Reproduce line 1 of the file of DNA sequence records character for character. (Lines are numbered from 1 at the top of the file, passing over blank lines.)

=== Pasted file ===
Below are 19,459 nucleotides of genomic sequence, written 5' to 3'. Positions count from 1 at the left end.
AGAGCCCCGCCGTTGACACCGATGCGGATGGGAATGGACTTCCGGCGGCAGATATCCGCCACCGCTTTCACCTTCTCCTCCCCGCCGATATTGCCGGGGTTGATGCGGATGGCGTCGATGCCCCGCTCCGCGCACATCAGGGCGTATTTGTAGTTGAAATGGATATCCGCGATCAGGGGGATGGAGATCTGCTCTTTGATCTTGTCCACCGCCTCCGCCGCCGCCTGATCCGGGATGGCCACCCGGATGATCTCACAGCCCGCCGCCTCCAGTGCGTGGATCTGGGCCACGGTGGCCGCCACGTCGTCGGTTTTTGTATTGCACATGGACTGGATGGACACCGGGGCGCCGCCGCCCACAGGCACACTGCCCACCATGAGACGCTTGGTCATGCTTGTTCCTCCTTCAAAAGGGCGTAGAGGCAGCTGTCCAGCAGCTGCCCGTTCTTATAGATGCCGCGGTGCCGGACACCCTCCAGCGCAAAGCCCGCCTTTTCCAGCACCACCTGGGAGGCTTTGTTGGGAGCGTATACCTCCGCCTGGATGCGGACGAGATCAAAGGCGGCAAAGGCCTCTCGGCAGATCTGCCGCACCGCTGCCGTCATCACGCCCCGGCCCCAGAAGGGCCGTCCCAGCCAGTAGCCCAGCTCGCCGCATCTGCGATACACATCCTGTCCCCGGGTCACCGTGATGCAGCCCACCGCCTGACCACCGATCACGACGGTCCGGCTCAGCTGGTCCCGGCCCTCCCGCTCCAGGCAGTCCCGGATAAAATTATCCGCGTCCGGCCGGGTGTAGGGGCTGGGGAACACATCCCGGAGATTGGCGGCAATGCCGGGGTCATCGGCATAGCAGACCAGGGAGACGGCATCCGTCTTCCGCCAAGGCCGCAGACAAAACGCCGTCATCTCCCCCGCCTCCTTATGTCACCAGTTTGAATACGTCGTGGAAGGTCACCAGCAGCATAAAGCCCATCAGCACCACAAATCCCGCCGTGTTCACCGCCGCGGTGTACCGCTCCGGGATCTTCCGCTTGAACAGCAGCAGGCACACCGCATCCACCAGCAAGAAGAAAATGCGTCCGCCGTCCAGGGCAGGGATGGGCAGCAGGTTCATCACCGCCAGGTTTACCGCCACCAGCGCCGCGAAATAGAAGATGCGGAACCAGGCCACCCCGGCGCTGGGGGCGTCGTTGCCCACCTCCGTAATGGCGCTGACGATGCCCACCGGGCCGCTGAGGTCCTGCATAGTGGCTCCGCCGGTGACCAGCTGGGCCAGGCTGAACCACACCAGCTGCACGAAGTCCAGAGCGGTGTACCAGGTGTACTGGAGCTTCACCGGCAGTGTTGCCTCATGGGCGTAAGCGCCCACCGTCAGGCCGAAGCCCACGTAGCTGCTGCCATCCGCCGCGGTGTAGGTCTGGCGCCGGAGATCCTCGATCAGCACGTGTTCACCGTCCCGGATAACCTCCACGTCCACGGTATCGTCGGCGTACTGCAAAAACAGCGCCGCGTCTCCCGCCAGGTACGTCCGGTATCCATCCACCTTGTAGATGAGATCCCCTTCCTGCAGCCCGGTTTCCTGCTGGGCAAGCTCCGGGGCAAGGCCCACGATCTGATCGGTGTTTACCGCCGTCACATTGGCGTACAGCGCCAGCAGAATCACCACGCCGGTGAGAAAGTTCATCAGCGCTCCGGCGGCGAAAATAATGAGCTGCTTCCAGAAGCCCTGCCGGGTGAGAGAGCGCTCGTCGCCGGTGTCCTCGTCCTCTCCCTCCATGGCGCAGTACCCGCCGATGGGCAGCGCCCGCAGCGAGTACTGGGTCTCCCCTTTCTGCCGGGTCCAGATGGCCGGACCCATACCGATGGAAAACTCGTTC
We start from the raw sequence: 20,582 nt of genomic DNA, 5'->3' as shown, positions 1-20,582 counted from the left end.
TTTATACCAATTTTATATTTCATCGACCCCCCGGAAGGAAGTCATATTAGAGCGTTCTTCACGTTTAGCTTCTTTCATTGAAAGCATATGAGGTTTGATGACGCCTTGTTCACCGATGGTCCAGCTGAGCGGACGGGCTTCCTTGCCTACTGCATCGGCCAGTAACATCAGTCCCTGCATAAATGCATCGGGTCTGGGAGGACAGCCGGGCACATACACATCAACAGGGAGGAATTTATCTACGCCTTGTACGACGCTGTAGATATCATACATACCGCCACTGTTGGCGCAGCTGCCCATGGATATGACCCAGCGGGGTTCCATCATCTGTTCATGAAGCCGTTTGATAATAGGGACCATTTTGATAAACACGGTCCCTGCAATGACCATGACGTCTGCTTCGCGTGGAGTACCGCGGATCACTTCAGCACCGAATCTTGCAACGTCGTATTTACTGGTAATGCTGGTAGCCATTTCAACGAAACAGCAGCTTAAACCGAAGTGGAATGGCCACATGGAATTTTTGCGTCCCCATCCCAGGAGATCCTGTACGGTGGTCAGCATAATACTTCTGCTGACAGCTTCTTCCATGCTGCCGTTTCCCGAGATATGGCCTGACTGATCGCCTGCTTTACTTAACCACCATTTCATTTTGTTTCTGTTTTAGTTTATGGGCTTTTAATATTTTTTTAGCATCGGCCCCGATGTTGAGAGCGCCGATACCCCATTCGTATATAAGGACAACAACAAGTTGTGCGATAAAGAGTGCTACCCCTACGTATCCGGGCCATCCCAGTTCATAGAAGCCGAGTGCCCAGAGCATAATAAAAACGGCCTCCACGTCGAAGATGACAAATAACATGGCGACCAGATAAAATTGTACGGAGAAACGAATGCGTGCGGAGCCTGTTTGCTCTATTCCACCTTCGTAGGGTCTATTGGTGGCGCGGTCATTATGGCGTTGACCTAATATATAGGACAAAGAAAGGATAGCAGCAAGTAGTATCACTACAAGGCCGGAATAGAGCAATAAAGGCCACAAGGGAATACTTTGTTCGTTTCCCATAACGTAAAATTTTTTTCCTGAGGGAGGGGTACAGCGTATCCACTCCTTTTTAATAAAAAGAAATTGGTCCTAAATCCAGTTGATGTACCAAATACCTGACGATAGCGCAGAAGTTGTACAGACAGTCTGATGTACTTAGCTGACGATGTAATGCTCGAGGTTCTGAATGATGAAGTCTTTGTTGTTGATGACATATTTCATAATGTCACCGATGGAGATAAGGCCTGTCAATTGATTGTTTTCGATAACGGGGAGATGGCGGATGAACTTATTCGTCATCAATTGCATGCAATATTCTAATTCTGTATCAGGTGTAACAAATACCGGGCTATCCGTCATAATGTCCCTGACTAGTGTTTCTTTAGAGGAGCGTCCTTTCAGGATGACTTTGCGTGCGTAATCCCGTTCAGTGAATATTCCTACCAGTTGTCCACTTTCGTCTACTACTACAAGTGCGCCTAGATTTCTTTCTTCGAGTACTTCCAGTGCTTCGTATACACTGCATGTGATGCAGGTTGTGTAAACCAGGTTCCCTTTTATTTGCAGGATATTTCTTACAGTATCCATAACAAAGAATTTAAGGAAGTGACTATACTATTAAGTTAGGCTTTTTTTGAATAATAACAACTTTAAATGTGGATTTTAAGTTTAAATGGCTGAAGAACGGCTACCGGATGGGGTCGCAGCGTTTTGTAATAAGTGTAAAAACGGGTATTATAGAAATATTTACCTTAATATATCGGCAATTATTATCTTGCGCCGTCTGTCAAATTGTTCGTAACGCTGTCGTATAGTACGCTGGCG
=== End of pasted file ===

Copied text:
Below are 19,459 nucleotides of genomic sequence, written 5' to 3'. Positions count from 1 at the left end.